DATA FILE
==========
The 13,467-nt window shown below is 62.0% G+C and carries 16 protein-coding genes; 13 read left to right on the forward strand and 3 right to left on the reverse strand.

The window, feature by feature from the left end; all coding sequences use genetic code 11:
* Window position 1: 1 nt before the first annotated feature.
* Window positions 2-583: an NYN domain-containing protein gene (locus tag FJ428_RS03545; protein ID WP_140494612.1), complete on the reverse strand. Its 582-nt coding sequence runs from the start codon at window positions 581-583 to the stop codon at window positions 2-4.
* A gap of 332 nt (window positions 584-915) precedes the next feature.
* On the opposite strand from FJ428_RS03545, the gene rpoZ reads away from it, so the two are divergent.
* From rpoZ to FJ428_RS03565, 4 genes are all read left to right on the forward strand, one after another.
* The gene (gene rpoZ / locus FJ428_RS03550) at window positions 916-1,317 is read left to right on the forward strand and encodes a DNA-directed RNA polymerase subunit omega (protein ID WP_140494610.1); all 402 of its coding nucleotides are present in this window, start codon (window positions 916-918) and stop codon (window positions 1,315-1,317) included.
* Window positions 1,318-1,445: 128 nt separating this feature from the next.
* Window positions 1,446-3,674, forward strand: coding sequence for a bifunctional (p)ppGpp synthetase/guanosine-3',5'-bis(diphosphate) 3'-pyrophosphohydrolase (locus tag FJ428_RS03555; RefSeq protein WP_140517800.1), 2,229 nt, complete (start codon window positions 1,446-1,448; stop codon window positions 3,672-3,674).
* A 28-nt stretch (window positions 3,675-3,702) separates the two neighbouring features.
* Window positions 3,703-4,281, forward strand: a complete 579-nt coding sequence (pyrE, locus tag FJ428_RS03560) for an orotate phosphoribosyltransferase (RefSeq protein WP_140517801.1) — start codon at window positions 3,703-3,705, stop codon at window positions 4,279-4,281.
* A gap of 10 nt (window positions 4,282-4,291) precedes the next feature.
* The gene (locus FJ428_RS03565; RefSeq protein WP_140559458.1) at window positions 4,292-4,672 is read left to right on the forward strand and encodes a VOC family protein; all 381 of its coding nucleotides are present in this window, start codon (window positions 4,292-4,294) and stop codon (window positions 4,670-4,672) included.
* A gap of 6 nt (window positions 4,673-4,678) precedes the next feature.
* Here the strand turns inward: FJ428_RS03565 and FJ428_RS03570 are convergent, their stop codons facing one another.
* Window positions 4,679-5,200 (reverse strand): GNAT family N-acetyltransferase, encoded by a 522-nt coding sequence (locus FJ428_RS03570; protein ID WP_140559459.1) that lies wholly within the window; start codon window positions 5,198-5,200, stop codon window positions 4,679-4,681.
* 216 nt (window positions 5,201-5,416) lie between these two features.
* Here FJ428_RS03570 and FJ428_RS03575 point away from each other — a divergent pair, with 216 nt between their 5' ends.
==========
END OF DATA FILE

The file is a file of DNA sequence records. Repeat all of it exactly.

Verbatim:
The 13,467-nt window shown below is 62.0% G+C and carries 16 protein-coding genes; 13 read left to right on the forward strand and 3 right to left on the reverse strand.

The window, feature by feature from the left end; all coding sequences use genetic code 11:
* Window position 1: 1 nt before the first annotated feature.
* Window positions 2-583: an NYN domain-containing protein gene (locus tag FJ428_RS03545; protein ID WP_140494612.1), complete on the reverse strand. Its 582-nt coding sequence runs from the start codon at window positions 581-583 to the stop codon at window positions 2-4.
* A gap of 332 nt (window positions 584-915) precedes the next feature.
* On the opposite strand from FJ428_RS03545, the gene rpoZ reads away from it, so the two are divergent.
* From rpoZ to FJ428_RS03565, 4 genes are all read left to right on the forward strand, one after another.
* The gene (gene rpoZ / locus FJ428_RS03550) at window positions 916-1,317 is read left to right on the forward strand and encodes a DNA-directed RNA polymerase subunit omega (protein ID WP_140494610.1); all 402 of its coding nucleotides are present in this window, start codon (window positions 916-918) and stop codon (window positions 1,315-1,317) included.
* Window positions 1,318-1,445: 128 nt separating this feature from the next.
* Window positions 1,446-3,674, forward strand: coding sequence for a bifunctional (p)ppGpp synthetase/guanosine-3',5'-bis(diphosphate) 3'-pyrophosphohydrolase (locus tag FJ428_RS03555; RefSeq protein WP_140517800.1), 2,229 nt, complete (start codon window positions 1,446-1,448; stop codon window positions 3,672-3,674).
* A 28-nt stretch (window positions 3,675-3,702) separates the two neighbouring features.
* Window positions 3,703-4,281, forward strand: a complete 579-nt coding sequence (pyrE, locus tag FJ428_RS03560) for an orotate phosphoribosyltransferase (RefSeq protein WP_140517801.1) — start codon at window positions 3,703-3,705, stop codon at window positions 4,279-4,281.
* A gap of 10 nt (window positions 4,282-4,291) precedes the next feature.
* The gene (locus FJ428_RS03565; RefSeq protein WP_140559458.1) at window positions 4,292-4,672 is read left to right on the forward strand and encodes a VOC family protein; all 381 of its coding nucleotides are present in this window, start codon (window positions 4,292-4,294) and stop codon (window positions 4,670-4,672) included.
* A gap of 6 nt (window positions 4,673-4,678) precedes the next feature.
* Here the strand turns inward: FJ428_RS03565 and FJ428_RS03570 are convergent, their stop codons facing one another.
* Window positions 4,679-5,200 (reverse strand): GNAT family N-acetyltransferase, encoded by a 522-nt coding sequence (locus FJ428_RS03570; protein ID WP_140559459.1) that lies wholly within the window; start codon window positions 5,198-5,200, stop codon window positions 4,679-4,681.
* 216 nt (window positions 5,201-5,416) lie between these two features.
* Here FJ428_RS03570 and FJ428_RS03575 point away from each other — a divergent pair, with 216 nt between their 5' ends.